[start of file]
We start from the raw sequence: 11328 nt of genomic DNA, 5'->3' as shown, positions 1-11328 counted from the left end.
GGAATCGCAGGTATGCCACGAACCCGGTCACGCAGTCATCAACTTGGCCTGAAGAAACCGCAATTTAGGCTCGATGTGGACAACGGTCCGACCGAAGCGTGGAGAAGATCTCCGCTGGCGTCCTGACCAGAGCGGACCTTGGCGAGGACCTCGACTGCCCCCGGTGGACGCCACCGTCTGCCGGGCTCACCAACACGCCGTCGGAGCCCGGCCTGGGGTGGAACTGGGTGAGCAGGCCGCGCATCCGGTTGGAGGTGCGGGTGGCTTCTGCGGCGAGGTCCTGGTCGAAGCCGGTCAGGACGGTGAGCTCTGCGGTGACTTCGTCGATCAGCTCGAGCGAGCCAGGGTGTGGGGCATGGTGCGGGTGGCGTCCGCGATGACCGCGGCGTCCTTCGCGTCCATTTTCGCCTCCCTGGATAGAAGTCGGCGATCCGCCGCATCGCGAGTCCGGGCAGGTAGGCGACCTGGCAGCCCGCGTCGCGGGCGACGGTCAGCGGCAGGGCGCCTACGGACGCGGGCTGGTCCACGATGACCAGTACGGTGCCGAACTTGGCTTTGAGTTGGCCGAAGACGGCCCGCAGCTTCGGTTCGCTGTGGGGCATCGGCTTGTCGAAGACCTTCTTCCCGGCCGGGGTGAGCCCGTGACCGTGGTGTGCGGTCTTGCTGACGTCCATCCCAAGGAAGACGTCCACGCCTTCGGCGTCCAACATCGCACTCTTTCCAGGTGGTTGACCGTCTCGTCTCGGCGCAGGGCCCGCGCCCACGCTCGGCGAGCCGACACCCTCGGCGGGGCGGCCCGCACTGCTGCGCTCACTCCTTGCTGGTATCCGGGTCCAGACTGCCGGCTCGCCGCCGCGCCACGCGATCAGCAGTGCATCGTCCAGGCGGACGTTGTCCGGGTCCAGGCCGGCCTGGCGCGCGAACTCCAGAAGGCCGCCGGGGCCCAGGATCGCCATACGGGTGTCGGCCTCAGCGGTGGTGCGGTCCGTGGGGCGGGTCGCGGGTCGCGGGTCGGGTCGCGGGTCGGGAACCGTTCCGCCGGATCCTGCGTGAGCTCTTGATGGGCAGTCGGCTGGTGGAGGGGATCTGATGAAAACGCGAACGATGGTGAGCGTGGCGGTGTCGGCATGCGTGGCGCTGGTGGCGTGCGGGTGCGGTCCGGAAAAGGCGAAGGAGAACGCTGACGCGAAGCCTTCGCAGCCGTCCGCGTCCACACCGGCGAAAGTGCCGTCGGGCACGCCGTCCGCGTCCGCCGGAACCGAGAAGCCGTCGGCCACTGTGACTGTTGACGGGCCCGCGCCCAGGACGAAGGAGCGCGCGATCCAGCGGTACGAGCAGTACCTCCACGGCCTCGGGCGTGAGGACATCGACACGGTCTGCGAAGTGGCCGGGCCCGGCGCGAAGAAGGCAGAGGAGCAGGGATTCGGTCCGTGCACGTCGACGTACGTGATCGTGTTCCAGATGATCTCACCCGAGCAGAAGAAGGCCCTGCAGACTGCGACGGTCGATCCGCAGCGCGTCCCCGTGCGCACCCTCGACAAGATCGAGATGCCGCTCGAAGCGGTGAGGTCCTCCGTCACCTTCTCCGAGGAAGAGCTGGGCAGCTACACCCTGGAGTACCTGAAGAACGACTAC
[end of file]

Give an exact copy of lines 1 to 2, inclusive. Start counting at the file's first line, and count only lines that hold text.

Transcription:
We start from the raw sequence: 11328 nt of genomic DNA, 5'->3' as shown, positions 1-11328 counted from the left end.
GGAATCGCAGGTATGCCACGAACCCGGTCACGCAGTCATCAACTTGGCCTGAAGAAACCGCAATTTAGGCTCGATGTGGACAACGGTCCGACCGAAGCGTGGAGAAGATCTCCGCTGGCGTCCTGACCAGAGCGGACCTTGGCGAGGACCTCGACTGCCCCCGGTGGACGCCACCGTCTGCCGGGCTCACCAACACGCCGTCGGAGCCCGGCCTGGGGTGGAACTGGGTGAGCAGGCCGCGCATCCGGTTGGAGGTGCGGGTGGCTTCTGCGGCGAGGTCCTGGTCGAAGCCGGTCAGGACGGTGAGCTCTGCGGTGACTTCGTCGATCAGCTCGAGCGAGCCAGGGTGTGGGGCATGGTGCGGGTGGCGTCCGCGATGACCGCGGCGTCCTTCGCGTCCATTTTCGCCTCCCTGGATAGAAGTCGGCGATCCGCCGCATCGCGAGTCCGGGCAGGTAGGCGACCTGGCAGCCCGCGTCGCGGGCGACGGTCAGCGGCAGGGCGCCTACGGACGCGGGCTGGTCCACGATGACCAGTACGGTGCCGAACTTGGCTTTGAGTTGGCCGAAGACGGCCCGCAGCTTCGGTTCGCTGTGGGGCATCGGCTTGTCGAAGACCTTCTTCCCGGCCGGGGTGAGCCCGTGACCGTGGTGTGCGGTCTTGCTGACGTCCATCCCAAGGAAGACGTCCACGCCTTCGGCGTCCAACATCGCACTCTTTCCAGGTGGTTGACCGTCTCGTCTCGGCGCAGGGCCCGCGCCCACGCTCGGCGAGCCGACACCCTCGGCGGGGCGGCCCGCACTGCTGCGCTCACTCCTTGCTGGTATCCGGGTCCAGACTGCCGGCTCGCCGCCGCGCCACGCGATCAGCAGTGCATCGTCCAGGCGGACGTTGTCCGGGTCCAGGCCGGCCTGGCGCGCGAACTCCAGAAGGCCGCCGGGGCCCAGGATCGCCATACGGGTGTCGGCCTCAGCGGTGGTGCGGTCCGTGGGGCGGGTCGCGGGTCGCGGGTCGGGTCGCGGGTCGGGAACCGTTCCGCCGGATCCTGCGTGAGCTCTTGATGGGCAGTCGGCTGGTGGAGGGGATCTGATGAAAACGCGAACGATGGTGAGCGTGGCGGTGTCGGCATGCGTGGCGCTGGTGGCGTGCGGGTGCGGTCCGGAAAAGGCGAAGGAGAACGCTGACGCGAAGCCTTCGCAGCCGTCCGCGTCCACACCGGCGAAAGTGCCGTCGGGCACGCCGTCCGCGTCCGCCGGAACCGAGAAGCCGTCGGCCACTGTGACTGTTGACGGGCCCGCGCCCAGGACGAAGGAGCGCGCGATCCAGCGGTACGAGCAGTACCTCCACGGCCTCGGGCGTGAGGACATCGACACGGTCTGCGAAGTGGCCGGGCCCGGCGCGAAGAAGGCAGAGGAGCAGGGATTCGGTCCGTGCACGTCGACGTACGTGATCGTGTTCCAGATGATCTCACCCGAGCAGAAGAAGGCCCTGCAGACTGCGACGGTCGATCCGCAGCGCGTCCCCGTGCGCACCCTCGACAAGATCGAGATGCCGCTCGAAGCGGTGAGGTCCTCCGTCACCTTCTCCGAGGAAGAGCTGGGCAGCTACACCCTGGAGTACCTGAAGAACGACTAC